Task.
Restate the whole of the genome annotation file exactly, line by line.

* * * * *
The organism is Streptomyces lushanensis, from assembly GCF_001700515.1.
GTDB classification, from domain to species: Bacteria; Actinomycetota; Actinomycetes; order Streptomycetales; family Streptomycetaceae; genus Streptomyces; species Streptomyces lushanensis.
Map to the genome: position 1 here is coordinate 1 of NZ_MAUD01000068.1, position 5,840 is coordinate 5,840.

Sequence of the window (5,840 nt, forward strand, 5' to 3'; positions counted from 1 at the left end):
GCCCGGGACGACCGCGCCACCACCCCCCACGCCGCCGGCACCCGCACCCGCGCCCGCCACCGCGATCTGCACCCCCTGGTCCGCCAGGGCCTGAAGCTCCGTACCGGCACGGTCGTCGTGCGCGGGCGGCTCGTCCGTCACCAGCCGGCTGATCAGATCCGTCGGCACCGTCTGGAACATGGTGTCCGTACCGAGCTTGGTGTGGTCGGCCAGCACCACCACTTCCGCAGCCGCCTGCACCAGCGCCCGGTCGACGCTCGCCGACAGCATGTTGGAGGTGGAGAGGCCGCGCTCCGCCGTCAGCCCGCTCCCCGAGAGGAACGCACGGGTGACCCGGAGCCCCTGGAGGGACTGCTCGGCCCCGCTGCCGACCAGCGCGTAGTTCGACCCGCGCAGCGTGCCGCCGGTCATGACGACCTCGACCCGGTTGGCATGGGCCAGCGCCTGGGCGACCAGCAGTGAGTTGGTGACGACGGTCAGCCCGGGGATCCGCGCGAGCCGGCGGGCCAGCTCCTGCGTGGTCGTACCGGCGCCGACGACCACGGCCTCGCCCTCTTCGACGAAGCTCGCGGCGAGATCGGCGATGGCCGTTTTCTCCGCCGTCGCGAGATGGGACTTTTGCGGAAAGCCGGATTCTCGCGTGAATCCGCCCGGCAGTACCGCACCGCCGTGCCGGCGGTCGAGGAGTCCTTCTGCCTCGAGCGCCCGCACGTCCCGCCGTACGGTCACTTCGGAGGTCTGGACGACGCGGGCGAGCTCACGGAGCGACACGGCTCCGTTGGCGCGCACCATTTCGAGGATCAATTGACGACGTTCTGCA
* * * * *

The organism is Streptomyces lushanensis, from assembly GCF_001700515.1.
GTDB classification, from domain to species: Bacteria; Actinomycetota; Actinomycetes; order Streptomycetales; family Streptomycetaceae; genus Streptomyces; species Streptomyces lushanensis.
Map to the genome: position 1 here is coordinate 1 of NZ_MAUD01000068.1, position 5,840 is coordinate 5,840.

Sequence of the window (5,840 nt, forward strand, 5' to 3'; positions counted from 1 at the left end):
GCCCGGGACGACCGCGCCACCACCCCCCACGCCGCCGGCACCCGCACCCGCGCCCGCCACCGCGATCTGCACCCCCTGGTCCGCCAGGGCCTGAAGCTCCGTACCGGCACGGTCGTCGTGCGCGGGCGGCTCGTCCGTCACCAGCCGGCTGATCAGATCCGTCGGCACCGTCTGGAACATGGTGTCCGTACCGAGCTTGGTGTGGTCGGCCAGCACCACCACTTCCGCAGCCGCCTGCACCAGCGCCCGGTCGACGCTCGCCGACAGCATGTTGGAGGTGGAGAGGCCGCGCTCCGCCGTCAGCCCGCTCCCCGAGAGGAACGCACGGGTGACCCGGAGCCCCTGGAGGGACTGCTCGGCCCCGCTGCCGACCAGCGCGTAGTTCGACCCGCGCAGCGTGCCGCCGGTCATGACGACCTCGACCCGGTTGGCATGGGCCAGCGCCTGGGCGACCAGCAGTGAGTTGGTGACGACGGTCAGCCCGGGGATCCGCGCGAGCCGGCGGGCCAGCTCCTGCGTGGTCGTACCGGCGCCGACGACCACGGCCTCGCCCTCTTCGACGAAGCTCGCGGCGAGATCGGCGATGGCCGTTTTCTCCGCCGTCGCGAGATGGGACTTTTGCGGAAAGCCGGATTCTCGCGTGAATCCGCCCGGCAGTACCGCACCGCCGTGCCGGCGGTCGAGGAGTCCTTCTGCCTCGAGCGCCCGCACGTCCCGCCGTACGGTCACTTCGGAGGTCTGGACGACGCGGGCGAGCTCACGGAGCGACACGGCTCCGTTGGCGCGCACCATTTCGAGGATCAATTGACGACGTTCTGCA